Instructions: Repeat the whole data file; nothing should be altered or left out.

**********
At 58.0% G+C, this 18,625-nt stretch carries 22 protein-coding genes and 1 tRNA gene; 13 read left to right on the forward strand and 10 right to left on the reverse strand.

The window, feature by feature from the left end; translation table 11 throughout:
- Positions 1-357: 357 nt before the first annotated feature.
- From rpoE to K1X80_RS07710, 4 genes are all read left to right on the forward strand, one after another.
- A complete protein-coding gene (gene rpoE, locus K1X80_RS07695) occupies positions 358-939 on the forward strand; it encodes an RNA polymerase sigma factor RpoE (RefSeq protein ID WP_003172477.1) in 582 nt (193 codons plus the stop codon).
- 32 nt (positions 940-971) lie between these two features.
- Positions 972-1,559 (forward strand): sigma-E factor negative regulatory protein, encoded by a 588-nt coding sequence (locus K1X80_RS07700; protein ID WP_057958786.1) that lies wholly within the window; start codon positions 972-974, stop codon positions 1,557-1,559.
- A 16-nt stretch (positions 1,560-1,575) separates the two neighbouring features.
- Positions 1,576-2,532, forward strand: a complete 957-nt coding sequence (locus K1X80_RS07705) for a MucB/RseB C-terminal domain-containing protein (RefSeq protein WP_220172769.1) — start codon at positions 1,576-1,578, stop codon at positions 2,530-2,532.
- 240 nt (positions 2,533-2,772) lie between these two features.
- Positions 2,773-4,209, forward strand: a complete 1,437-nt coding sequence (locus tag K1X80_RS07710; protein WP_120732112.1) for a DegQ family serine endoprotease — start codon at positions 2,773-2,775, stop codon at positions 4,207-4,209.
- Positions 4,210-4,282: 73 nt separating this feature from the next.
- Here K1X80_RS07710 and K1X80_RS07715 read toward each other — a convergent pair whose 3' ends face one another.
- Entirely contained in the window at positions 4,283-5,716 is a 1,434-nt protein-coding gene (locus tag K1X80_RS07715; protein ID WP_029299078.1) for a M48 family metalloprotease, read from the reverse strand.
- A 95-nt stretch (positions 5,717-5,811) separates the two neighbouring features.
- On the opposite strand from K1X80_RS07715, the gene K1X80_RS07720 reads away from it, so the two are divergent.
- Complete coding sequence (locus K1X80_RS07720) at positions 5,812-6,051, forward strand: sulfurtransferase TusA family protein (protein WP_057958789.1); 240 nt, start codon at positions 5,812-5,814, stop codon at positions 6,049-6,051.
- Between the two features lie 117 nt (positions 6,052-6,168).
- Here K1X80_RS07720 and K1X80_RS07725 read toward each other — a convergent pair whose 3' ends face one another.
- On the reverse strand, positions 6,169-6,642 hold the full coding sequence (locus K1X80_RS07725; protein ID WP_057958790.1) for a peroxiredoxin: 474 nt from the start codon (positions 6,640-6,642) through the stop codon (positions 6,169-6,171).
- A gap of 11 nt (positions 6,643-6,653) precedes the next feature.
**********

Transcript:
At 58.0% G+C, this 18,625-nt stretch carries 22 protein-coding genes and 1 tRNA gene; 13 read left to right on the forward strand and 10 right to left on the reverse strand.

The window, feature by feature from the left end; translation table 11 throughout:
- Positions 1-357: 357 nt before the first annotated feature.
- From rpoE to K1X80_RS07710, 4 genes are all read left to right on the forward strand, one after another.
- A complete protein-coding gene (gene rpoE, locus K1X80_RS07695) occupies positions 358-939 on the forward strand; it encodes an RNA polymerase sigma factor RpoE (RefSeq protein ID WP_003172477.1) in 582 nt (193 codons plus the stop codon).
- 32 nt (positions 940-971) lie between these two features.
- Positions 972-1,559 (forward strand): sigma-E factor negative regulatory protein, encoded by a 588-nt coding sequence (locus K1X80_RS07700; protein ID WP_057958786.1) that lies wholly within the window; start codon positions 972-974, stop codon positions 1,557-1,559.
- A 16-nt stretch (positions 1,560-1,575) separates the two neighbouring features.
- Positions 1,576-2,532, forward strand: a complete 957-nt coding sequence (locus K1X80_RS07705) for a MucB/RseB C-terminal domain-containing protein (RefSeq protein WP_220172769.1) — start codon at positions 1,576-1,578, stop codon at positions 2,530-2,532.
- 240 nt (positions 2,533-2,772) lie between these two features.
- Positions 2,773-4,209, forward strand: a complete 1,437-nt coding sequence (locus tag K1X80_RS07710; protein WP_120732112.1) for a DegQ family serine endoprotease — start codon at positions 2,773-2,775, stop codon at positions 4,207-4,209.
- Positions 4,210-4,282: 73 nt separating this feature from the next.
- Here K1X80_RS07710 and K1X80_RS07715 read toward each other — a convergent pair whose 3' ends face one another.
- Entirely contained in the window at positions 4,283-5,716 is a 1,434-nt protein-coding gene (locus tag K1X80_RS07715; protein ID WP_029299078.1) for a M48 family metalloprotease, read from the reverse strand.
- A 95-nt stretch (positions 5,717-5,811) separates the two neighbouring features.
- On the opposite strand from K1X80_RS07715, the gene K1X80_RS07720 reads away from it, so the two are divergent.
- Complete coding sequence (locus K1X80_RS07720) at positions 5,812-6,051, forward strand: sulfurtransferase TusA family protein (protein WP_057958789.1); 240 nt, start codon at positions 5,812-5,814, stop codon at positions 6,049-6,051.
- Between the two features lie 117 nt (positions 6,052-6,168).
- Here K1X80_RS07720 and K1X80_RS07725 read toward each other — a convergent pair whose 3' ends face one another.
- On the reverse strand, positions 6,169-6,642 hold the full coding sequence (locus K1X80_RS07725; protein ID WP_057958790.1) for a peroxiredoxin: 474 nt from the start codon (positions 6,640-6,642) through the stop codon (positions 6,169-6,171).
- A gap of 11 nt (positions 6,643-6,653) precedes the next feature.